- the distribution is not subject to the 10% early withdrawal penalty (withdrawals made from a qualified retirement account, such as 401(k) or IRA, prior to age 59 ½ are generally subject to a 10% penalty in addition to any deferred taxes due)
- participants will not have the 20% withheld on the distribution (individuals will have to pay ordinary income taxes on it in the future)
- distributions need to happen between Jan. 1, 2020 and Dec. 31, 2020
- within 3 years, the participant can payback the withdrawal and avoid some penalties (clarification still needed)
- individuals can take coronavirus-related distributions up to $100,000
One reminder, while these times are difficult for everyone, as the plan sponsor, you have the ability to decide if your plan will offer the Coronavirus-related distribution withdrawal. This will mean amending your plan for these new options. While you can start utilizing any of these provisions immediately, it is best to setup a call with your third party administrator to discuss the details.
In addition to the new ways to access retirement plan accounts, many employees are going to have questions about rebate checks and other CARES Act changes.
How much can I expect from the coronavirus stimulus check and when will it arrive?
For employees that earn under $75,000 per year, they should receive a $1,200 stimulus check. For employees earning up to $99,000, they will receive a reduced stimulus check. The payments are reduced by $5 for every $100 in income above $75,000. Additionally, for employees with children, each child may add another $500 to the stimulus check. The stimulus checks are anticipated to arrive in April.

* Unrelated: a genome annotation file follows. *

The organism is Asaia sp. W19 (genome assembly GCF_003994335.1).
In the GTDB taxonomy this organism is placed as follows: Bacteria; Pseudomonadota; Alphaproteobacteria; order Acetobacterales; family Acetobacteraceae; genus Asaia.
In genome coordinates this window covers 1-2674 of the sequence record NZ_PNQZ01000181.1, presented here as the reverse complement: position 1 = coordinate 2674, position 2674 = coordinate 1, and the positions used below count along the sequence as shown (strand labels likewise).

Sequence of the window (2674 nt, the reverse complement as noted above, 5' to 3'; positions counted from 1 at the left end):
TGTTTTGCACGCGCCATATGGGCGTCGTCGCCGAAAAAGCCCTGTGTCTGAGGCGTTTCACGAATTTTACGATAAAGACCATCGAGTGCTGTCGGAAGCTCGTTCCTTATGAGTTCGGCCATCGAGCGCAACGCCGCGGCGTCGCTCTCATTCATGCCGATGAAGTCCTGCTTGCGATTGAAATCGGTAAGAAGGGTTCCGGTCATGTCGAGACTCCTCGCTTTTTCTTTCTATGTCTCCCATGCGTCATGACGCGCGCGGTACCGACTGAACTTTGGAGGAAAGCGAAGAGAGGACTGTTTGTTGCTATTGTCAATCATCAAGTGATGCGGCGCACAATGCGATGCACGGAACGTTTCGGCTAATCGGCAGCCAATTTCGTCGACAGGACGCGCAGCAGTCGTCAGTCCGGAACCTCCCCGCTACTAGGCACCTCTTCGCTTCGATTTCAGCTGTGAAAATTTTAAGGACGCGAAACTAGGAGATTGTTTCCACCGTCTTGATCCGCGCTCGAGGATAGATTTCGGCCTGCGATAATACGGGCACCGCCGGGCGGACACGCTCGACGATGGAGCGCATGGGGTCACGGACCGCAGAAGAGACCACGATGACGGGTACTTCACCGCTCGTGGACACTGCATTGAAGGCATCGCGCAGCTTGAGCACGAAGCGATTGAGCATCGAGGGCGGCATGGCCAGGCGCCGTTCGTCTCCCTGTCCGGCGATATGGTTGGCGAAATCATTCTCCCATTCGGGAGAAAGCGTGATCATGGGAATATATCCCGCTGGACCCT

Does the CARES Act include student loan relief?
Yes, if the employee has federal student loans, they can pause payment for the next six months (through September 30, 2020) and during this time interest is waived.
Also, as an employer, under the new CARES Act, you may contribute up to $5,250 annually toward your employee’s student loans, and that amount would be excluded from the employee’s income.
How have health savings accounts changed?
The CARES Act has increased access to telehealth networks and expands the list of qualifying expenses. It best to contact your HSA provider for specifics.
Does the CARES Act include relief for small businesses?
If you are a small business owner with under 500 employees that has been financially impacted by COVID-19 and meet the application requirements, then you could apply for a federally backed loan. For more information, click here: https://covid19relief.sba.gov/#/
While these seem like a lot of changes, the CARES Act cuts the red tape and provides an avenue to those most impacted by coronavirus the ability to access their financial accounts.
As an employer, right now we understand it can be an incredibly stressful time. That is why we are here to keep you informed and updated on how new regulation may impact your company’s retirement plan and your employees. This knowledge is another way that you can educate your employees to make smart financial decisions and help you continue offering this incredibly value company benefit.
This information was developed as a general guide to educate plan sponsors and is not intended as authoritative guidance or tax/legal advice. Each plan has unique requirements and you should consult your attorney or tax advisor for guidance on your specific situation.
This information was developed as a general guide to educate plan sponsors and is not intended as authoritative guidance or tax/legal advice. Each plan has unique requirements, and you should consult your attorney or tax advisor for guidance on your specific situation.